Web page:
King's College London
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From woodcut to photograph: techniques of book illustration

Bentley's illustrations of Gray

This work made a significant mark in the history of book illustration and has been lauded as the finest English illustrated book of the 18th century. Horace Walpole (1717-97), a friend of the poet Thomas Gray (1716-71), brought about its publication. Walpole persuaded Gray to allow the publication of six of his poems with illustrations by the artist Richard Bentley (1708-82). Bentley was working at the time on designs for imaginative Gothic revival renovations for Strawberry Hill, Walpole’s house at Twickenham.

Engraved frontispiece showing an archway adorned with plants, with figures in the backgroundEngraved frontispiece to: Elegy written in a country church yardThe elegant volume was published by Robert Dodsley in 1753, with three distinct editions appearing that same year. The work contains 25 sophisticated illustrations, comprising a large title-page vignette, six full-page frontispieces for each poem, of which several include rococo motifs, large head and tailpieces and initial letters.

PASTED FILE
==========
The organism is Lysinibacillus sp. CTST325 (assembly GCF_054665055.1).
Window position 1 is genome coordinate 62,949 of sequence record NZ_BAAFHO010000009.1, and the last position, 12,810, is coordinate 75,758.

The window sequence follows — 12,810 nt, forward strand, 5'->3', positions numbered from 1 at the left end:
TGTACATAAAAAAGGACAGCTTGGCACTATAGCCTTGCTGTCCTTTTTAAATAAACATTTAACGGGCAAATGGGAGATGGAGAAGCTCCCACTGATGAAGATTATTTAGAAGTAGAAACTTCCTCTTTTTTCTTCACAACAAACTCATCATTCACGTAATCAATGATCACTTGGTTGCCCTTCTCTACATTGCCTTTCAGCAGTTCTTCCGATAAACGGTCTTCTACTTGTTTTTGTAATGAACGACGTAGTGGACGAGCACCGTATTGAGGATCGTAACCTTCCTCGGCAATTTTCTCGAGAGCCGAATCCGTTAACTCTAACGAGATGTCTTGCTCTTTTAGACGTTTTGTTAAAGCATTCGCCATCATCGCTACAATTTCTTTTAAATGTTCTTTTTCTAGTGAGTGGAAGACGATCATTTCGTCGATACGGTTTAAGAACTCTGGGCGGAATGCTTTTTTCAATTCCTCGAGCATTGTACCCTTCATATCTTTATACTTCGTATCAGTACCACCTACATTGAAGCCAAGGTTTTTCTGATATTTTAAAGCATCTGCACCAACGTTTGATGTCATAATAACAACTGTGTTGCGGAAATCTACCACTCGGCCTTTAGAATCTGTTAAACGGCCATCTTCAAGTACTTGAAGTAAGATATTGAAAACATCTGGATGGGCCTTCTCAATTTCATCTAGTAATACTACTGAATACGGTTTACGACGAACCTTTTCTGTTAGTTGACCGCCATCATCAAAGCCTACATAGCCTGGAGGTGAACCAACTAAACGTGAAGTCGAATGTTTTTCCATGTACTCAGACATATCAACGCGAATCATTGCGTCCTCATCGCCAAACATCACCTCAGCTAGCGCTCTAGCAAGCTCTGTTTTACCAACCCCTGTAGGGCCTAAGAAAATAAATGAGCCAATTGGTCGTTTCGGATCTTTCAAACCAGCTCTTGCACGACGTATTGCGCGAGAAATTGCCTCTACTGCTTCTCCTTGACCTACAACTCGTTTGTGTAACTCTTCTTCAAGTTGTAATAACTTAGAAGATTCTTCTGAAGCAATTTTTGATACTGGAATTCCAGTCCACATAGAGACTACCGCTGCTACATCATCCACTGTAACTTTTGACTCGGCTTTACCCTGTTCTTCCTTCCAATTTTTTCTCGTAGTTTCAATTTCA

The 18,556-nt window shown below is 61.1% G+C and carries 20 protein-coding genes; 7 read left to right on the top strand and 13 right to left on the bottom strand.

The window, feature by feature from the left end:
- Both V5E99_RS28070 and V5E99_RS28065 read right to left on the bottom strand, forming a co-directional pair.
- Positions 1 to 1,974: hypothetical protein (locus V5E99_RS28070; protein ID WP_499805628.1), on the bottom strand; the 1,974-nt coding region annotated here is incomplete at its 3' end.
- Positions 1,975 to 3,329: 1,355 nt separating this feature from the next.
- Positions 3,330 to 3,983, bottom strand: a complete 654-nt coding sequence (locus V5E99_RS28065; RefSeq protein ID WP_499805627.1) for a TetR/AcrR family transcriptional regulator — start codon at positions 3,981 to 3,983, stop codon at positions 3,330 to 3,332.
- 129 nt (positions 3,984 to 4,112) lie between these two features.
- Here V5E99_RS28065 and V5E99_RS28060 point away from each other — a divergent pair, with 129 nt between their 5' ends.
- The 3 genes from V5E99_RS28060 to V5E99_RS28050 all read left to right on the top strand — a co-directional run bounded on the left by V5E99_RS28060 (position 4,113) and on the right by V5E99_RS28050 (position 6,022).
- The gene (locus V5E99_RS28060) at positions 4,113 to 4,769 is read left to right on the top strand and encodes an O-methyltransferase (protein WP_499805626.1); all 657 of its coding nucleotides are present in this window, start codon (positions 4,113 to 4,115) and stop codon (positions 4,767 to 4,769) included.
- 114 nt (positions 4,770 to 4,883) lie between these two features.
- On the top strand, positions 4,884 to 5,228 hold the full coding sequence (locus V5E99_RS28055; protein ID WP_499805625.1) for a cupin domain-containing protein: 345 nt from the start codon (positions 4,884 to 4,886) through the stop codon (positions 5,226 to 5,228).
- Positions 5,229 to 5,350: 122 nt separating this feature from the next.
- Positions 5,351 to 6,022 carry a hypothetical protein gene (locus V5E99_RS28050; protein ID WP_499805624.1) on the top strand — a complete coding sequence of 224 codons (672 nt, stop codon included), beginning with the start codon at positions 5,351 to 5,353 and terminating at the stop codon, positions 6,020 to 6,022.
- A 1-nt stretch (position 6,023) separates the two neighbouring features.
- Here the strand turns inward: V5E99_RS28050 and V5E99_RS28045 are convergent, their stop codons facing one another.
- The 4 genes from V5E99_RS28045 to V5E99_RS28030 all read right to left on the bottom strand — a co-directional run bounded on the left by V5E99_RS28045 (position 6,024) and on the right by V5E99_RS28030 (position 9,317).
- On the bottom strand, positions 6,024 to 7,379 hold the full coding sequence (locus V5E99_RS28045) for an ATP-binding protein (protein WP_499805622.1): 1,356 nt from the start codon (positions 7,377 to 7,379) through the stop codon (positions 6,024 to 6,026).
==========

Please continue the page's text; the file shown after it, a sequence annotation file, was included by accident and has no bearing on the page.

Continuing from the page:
The engravings were cut on copper by Johann Sebastian Müller and Charles Grignion to the same dimensions as Bentley’s original drawings. The image here shows the elaborative headpiece, initial letter and frontispiece to ‘Elegy written in a country church yard’, with its hints of the Gothic revival.

 Page of text adorned with engraved elaborative headpiece and initial letterEngraved elaborative headpiece and initial letter to: Elegy written in a country church yardThe integration of picture and text is fundamental to Bentley’s design; his drawings illustrate significant moments from Gray’s verses, while the poetry simultaneously interprets his pictures. Walpole’s library provided Bentley with ample inspiration from early 18th century engraved works from France, Italy, Holland and England. Bentley was familiar with the hand of the renowned engraver Bernard Picart, with English works by William Kent, John Pine and William Hogarth and with the rococo style of Hubert Gravelot.

Although Gray liked the illustrations, he was concerned about the presentation of his six short poems, four of which had already been published, in such a lavish manner and he refused to have his own portrait included. Gray asserted to the publisher that his verses were ‘subordinate, & explanatory to the Drawings’.

The poet insisted on the placement of Bentley’s name before his own on the title page, despite Walpole’s objections, and the half-title (‘Drawings, & c’ in the first edition, revised to ‘Designs, & c’ in subsequent editions) refers to the illustrations only.

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